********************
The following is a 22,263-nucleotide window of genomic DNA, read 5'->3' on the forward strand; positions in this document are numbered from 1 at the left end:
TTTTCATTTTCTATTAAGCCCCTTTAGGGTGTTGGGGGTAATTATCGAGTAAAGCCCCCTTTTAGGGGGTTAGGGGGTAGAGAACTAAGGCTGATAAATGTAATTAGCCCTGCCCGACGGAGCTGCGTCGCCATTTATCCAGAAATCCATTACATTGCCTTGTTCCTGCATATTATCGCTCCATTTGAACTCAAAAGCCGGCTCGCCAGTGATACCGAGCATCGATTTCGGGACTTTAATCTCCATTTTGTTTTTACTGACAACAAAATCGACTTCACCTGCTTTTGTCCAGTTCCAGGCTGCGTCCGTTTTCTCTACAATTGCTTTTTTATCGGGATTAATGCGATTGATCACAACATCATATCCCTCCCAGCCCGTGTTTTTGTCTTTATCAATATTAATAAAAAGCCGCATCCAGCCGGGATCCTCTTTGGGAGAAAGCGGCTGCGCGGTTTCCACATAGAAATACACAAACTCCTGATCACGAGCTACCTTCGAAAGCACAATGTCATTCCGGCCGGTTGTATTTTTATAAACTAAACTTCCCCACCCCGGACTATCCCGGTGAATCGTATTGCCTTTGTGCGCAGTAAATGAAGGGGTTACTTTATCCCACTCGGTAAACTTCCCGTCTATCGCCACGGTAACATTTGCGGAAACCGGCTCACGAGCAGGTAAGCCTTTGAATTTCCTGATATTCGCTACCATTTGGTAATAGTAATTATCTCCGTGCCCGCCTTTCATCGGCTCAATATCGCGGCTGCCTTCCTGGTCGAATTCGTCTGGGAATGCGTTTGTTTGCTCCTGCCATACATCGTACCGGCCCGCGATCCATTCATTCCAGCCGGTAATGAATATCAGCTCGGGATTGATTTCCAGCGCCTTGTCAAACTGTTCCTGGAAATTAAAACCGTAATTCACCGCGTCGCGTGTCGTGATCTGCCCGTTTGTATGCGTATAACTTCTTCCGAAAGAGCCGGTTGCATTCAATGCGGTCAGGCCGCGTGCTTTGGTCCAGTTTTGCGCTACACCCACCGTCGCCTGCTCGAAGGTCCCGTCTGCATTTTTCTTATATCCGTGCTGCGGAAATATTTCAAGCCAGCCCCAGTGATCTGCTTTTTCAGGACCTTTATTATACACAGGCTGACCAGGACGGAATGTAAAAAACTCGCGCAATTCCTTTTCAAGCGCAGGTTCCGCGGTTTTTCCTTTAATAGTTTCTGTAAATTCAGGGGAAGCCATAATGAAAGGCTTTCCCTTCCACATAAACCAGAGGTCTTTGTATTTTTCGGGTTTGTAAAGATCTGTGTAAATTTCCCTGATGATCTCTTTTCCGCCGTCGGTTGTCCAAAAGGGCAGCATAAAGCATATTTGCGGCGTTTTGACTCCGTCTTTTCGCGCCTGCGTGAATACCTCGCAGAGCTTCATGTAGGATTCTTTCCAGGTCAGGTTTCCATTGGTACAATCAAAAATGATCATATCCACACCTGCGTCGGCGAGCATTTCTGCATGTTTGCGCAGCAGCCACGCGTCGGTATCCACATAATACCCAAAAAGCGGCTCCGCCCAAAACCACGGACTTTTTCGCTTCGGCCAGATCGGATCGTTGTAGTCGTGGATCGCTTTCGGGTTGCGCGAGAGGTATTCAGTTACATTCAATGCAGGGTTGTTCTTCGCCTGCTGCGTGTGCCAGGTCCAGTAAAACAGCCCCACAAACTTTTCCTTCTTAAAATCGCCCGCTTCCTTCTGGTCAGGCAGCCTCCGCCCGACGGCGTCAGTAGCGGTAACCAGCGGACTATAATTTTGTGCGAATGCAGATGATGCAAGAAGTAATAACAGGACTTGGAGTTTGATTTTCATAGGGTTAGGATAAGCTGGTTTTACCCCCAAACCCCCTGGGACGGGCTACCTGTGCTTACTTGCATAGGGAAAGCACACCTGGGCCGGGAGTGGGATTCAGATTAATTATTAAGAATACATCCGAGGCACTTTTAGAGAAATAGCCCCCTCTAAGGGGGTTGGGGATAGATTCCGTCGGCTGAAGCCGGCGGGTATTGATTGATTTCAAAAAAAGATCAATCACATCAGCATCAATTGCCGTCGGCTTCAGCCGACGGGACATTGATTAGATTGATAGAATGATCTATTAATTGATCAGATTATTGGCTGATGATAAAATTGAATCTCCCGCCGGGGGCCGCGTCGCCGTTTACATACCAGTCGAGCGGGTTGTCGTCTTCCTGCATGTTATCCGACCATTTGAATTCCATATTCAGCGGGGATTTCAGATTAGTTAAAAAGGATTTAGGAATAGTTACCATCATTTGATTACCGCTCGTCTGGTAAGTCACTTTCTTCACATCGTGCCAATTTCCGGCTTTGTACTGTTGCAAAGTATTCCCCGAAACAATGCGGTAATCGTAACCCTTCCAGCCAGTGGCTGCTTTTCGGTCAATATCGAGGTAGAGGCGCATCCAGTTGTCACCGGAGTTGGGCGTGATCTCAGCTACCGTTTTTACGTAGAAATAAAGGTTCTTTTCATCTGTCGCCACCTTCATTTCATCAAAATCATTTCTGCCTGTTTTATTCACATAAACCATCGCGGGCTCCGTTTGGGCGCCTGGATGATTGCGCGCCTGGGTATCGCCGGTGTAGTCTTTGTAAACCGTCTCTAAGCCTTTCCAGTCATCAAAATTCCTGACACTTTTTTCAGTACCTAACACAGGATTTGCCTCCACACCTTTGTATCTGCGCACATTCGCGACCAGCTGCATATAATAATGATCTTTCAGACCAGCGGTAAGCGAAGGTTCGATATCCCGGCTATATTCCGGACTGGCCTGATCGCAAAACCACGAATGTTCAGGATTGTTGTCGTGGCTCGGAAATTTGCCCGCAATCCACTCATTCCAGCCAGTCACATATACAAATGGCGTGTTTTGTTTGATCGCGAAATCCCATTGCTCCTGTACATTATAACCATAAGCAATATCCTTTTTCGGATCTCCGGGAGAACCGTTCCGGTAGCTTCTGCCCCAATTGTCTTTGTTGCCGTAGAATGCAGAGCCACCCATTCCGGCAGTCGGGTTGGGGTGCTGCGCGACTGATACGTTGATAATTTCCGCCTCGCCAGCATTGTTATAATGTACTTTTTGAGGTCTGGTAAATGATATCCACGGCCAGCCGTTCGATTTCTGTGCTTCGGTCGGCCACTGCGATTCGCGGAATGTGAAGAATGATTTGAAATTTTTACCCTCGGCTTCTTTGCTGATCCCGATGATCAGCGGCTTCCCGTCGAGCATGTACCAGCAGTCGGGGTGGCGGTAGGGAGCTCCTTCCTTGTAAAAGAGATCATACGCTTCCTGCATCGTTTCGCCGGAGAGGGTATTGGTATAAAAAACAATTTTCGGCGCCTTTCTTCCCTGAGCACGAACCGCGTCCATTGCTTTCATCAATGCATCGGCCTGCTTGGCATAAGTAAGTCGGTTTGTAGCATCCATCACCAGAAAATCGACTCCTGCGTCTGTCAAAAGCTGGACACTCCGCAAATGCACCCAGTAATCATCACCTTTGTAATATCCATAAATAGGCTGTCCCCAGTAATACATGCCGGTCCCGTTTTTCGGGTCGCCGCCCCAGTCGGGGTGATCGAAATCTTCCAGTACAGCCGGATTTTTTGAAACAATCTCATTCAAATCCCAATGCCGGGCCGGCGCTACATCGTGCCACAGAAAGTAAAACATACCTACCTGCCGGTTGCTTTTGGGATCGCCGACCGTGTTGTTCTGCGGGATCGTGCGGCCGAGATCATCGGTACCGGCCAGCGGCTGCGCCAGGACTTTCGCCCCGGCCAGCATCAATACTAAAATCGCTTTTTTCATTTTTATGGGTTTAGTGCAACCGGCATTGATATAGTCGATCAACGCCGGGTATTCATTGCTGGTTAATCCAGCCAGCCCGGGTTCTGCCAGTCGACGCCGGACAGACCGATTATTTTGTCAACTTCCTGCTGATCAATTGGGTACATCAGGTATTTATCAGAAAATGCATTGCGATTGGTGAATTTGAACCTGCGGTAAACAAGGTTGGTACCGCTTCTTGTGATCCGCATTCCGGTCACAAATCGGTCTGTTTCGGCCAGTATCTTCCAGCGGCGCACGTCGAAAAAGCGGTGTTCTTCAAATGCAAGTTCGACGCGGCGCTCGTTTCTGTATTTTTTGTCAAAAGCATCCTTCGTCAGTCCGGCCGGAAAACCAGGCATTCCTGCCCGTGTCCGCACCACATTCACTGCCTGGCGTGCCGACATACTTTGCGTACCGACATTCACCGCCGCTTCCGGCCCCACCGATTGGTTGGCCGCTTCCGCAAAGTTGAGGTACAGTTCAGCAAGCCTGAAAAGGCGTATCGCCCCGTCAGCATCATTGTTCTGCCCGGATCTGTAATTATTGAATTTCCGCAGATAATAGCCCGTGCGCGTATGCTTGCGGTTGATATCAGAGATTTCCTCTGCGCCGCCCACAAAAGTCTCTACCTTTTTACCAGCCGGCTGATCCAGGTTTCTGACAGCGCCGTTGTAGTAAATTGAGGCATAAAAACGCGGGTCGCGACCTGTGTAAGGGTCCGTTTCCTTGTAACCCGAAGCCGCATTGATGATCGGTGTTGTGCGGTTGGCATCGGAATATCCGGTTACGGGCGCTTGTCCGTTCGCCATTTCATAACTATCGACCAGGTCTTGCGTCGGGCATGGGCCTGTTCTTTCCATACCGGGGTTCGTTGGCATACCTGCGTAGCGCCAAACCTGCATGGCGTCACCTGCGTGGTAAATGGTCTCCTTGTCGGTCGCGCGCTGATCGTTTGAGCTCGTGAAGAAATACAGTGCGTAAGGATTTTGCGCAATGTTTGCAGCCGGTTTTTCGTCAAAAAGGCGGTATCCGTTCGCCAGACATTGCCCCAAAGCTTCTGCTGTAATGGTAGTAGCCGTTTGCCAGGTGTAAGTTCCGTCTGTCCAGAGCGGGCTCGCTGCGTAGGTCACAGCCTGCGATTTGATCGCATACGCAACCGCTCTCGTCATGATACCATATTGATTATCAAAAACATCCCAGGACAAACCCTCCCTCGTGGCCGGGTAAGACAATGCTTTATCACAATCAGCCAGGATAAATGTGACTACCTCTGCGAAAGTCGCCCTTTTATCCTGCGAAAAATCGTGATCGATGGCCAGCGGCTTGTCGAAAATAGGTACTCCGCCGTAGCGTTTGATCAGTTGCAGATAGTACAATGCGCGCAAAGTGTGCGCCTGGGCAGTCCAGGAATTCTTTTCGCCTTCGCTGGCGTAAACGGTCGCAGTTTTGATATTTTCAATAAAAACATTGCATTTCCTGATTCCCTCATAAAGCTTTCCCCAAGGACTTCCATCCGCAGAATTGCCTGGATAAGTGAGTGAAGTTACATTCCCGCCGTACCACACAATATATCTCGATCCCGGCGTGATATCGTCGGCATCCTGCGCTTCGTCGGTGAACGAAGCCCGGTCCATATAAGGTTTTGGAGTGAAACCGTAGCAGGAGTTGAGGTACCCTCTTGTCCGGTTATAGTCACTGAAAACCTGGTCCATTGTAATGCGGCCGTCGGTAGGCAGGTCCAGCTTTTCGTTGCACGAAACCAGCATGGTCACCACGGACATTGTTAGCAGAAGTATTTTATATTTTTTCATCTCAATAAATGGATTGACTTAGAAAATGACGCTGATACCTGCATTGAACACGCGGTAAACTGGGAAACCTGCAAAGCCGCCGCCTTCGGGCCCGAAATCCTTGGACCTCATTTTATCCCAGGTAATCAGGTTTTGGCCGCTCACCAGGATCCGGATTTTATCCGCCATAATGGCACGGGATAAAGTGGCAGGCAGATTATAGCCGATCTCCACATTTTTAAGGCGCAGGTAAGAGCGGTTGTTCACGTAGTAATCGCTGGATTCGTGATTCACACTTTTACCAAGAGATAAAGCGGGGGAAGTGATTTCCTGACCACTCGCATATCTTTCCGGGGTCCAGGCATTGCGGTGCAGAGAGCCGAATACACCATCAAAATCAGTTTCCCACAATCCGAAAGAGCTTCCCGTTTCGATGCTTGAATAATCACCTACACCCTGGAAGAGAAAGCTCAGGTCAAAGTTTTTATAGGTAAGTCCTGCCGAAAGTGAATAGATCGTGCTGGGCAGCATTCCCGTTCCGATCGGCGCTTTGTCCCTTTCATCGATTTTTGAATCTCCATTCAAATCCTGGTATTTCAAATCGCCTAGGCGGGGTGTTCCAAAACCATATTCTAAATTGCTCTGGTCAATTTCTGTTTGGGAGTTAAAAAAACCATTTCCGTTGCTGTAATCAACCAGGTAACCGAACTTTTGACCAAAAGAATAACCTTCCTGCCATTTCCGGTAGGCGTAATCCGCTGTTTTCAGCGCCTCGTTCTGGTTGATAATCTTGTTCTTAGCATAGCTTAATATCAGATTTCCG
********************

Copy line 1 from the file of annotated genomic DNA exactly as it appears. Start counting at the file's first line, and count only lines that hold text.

The following is a 22,263-nucleotide window of genomic DNA, read 5'->3' on the forward strand; positions in this document are numbered from 1 at the left end: